The German Defense - OB West 1944

Check the Normandy calendar of 1944

Famous allied commanders of the Normandy campaign.

OB West - The structure and organization
of the german armed forces in the west.

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Facing left to right:
General von Schweppenburg
General von Blaskowitz
Field Marshal Sperrle
Field Marshal von Rundstedt
Field Marshal Rommel
Admiral Krancke

Backs to camera, left to right:
General Plocker
General Bluementritt
General Speidel

Gfm. Gerd von Rundstedt

GenMaj. Günter Blumentritt

Gfm. Erwin Rommel

GenLt. Hans Speidel

GenOb. Friedrich Dollmann

Gen. Max Joseph Pemsel

Gen der Art. Erich Marcks

Gen. Geyer v. Schweppenburg

GenLt. Karl-Wilh. v. Schlieben

Oberst Freiherre v. der Heydte

General Erich Marcks stood at his long table studying the war map spread out before him. He was surrounded by his staff.
They had been with him ever since the birthsday party, briefing the 84th Corps commander for the war games in Rennes. Every now and then the general called for another map. It seemed to his intelligence officer, Major Friedrich Hayn, that Marcks was preparing for the 'Kriegsspiel' as though it was a real battle, instead of merely a theoretical invasion of Normandy.
In the midst of their discussion, the phone rang. The conversation ceased as Marcks picked up the receiver. Hayn recalls that "as he listened, the general's body seemed to stiffen." Marcks motioned to his chief of staff to pick up the extention phone.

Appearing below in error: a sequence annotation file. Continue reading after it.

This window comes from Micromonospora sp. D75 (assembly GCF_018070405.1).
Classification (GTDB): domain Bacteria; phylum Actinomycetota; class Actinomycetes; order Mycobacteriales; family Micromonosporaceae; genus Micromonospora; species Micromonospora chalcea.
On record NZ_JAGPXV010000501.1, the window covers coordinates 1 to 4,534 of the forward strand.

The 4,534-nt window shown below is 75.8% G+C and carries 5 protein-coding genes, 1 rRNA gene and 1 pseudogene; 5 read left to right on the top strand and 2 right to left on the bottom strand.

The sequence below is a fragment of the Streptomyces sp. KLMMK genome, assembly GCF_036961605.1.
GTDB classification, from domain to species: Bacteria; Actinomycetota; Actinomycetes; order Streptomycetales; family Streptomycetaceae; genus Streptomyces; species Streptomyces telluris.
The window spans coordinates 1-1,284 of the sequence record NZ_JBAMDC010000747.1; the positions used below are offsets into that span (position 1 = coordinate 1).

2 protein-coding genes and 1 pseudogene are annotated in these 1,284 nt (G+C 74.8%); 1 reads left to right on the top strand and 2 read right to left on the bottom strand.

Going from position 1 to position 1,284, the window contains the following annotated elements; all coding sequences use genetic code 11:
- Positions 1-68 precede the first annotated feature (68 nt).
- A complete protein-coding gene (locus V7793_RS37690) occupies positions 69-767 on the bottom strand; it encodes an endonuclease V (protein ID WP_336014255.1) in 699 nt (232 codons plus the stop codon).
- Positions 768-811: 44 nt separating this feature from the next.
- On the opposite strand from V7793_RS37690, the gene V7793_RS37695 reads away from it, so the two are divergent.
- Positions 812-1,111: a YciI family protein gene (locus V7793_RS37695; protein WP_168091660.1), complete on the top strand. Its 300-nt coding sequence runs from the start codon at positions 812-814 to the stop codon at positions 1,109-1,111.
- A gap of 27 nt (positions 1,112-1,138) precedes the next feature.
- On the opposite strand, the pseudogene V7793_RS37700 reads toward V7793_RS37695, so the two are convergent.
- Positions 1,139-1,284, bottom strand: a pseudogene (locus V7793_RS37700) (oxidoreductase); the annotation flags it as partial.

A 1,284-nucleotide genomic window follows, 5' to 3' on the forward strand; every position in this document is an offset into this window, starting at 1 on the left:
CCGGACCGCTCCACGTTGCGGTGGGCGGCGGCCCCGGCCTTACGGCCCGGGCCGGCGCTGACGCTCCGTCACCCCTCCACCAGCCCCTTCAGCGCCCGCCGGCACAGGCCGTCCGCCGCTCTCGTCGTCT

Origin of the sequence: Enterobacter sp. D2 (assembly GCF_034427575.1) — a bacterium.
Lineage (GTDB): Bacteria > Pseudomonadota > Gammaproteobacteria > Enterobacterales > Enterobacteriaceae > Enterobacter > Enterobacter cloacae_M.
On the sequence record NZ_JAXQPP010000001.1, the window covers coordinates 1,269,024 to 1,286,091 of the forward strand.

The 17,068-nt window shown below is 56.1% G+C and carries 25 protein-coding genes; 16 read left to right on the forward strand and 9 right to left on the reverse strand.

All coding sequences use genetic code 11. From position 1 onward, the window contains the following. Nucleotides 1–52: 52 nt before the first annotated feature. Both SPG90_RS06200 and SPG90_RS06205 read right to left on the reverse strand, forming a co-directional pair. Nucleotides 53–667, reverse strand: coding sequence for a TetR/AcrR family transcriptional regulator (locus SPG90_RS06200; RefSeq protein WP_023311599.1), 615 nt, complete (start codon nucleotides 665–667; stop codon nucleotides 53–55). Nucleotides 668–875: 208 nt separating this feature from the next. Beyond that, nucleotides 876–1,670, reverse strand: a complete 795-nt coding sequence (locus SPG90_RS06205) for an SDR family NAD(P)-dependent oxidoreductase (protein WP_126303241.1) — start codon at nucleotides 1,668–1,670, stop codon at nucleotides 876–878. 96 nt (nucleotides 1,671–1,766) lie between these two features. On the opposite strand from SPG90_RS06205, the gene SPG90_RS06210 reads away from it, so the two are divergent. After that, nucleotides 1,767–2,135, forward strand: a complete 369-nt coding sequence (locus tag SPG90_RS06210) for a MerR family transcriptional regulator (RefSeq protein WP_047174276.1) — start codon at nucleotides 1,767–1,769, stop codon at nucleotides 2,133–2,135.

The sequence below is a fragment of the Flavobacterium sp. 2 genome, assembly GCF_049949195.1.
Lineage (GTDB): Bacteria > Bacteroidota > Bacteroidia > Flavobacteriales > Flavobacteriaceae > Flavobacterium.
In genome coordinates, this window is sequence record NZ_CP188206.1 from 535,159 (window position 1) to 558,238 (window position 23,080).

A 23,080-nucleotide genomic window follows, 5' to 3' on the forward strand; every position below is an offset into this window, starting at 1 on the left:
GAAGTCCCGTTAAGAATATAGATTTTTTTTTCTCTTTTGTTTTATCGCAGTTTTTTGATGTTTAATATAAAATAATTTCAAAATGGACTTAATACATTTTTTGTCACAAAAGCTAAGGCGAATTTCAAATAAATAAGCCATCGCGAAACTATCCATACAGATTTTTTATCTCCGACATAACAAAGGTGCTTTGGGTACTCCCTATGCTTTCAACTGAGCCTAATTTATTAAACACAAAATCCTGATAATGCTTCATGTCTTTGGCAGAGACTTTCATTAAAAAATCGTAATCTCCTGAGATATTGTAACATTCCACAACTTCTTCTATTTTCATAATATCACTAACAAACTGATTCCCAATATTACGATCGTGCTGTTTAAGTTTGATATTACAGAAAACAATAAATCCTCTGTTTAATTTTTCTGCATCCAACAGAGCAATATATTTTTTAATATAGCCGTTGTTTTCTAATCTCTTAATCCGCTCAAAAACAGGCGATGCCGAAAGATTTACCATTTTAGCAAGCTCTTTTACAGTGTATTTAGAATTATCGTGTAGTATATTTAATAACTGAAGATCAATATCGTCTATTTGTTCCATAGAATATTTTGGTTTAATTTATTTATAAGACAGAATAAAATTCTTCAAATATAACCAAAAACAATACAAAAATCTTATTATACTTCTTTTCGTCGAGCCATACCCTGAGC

The man who was calling was GeneralMajor Wilhelm Richter, commander of the 716th Division, holding the coast above Caen. "Paratroopers have landed east of the Orne" Richter told Marcks. "The area seems to be around Bréville and Ranville.....along the northern fringe of the Bavent Forest..."
This was the first official report of the Allied attack to reach a major German headquaters. "it struck us" Hayn says, "like lightning." The time was 2:11 a.m. (British Double Summer Time).
Marcks immediately telephoned GeneralMajor Max Pemsel, chief of staff of the Seventh Army. At 2:15 a.m. Pemsel placed Seventh Army on Alarmstufe II, the highest state of readiness. It was four hours since the second Verlaine message had been intercepted. Now at last the Seventh Army, in whose area the invasion had already begun, had been alerted.
Pemsel was taking no chances. He awakened the Seventh's commanding officer, GeneralOberst Friedrich Dollmann. "Herr General" said Pemsel, "I believe this is the invasion. Will you please come over immediately?"
As he put down the phone, Pemsel suddently remembered something. Among the sheaf of intelligence bulletins that had come in during the afternoon, one had come from an agent in Casablanca. He had specifically stated that the invasion would take place in Normandy on June 6......
('The Longest Day' by Cornelius Ryan)

Château De Chiffrevast - Headquaters of the 84th Corps on D-Day

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Generalfeldm. Rommel in Normandy

Click here to read more about Armeegruppe B and Generalfeldmarschall Erwin Rommes fateful trip to
Germany on June 4, 1944.

Click here for the Order of Battle, German Forces in the West, June 6, 1944

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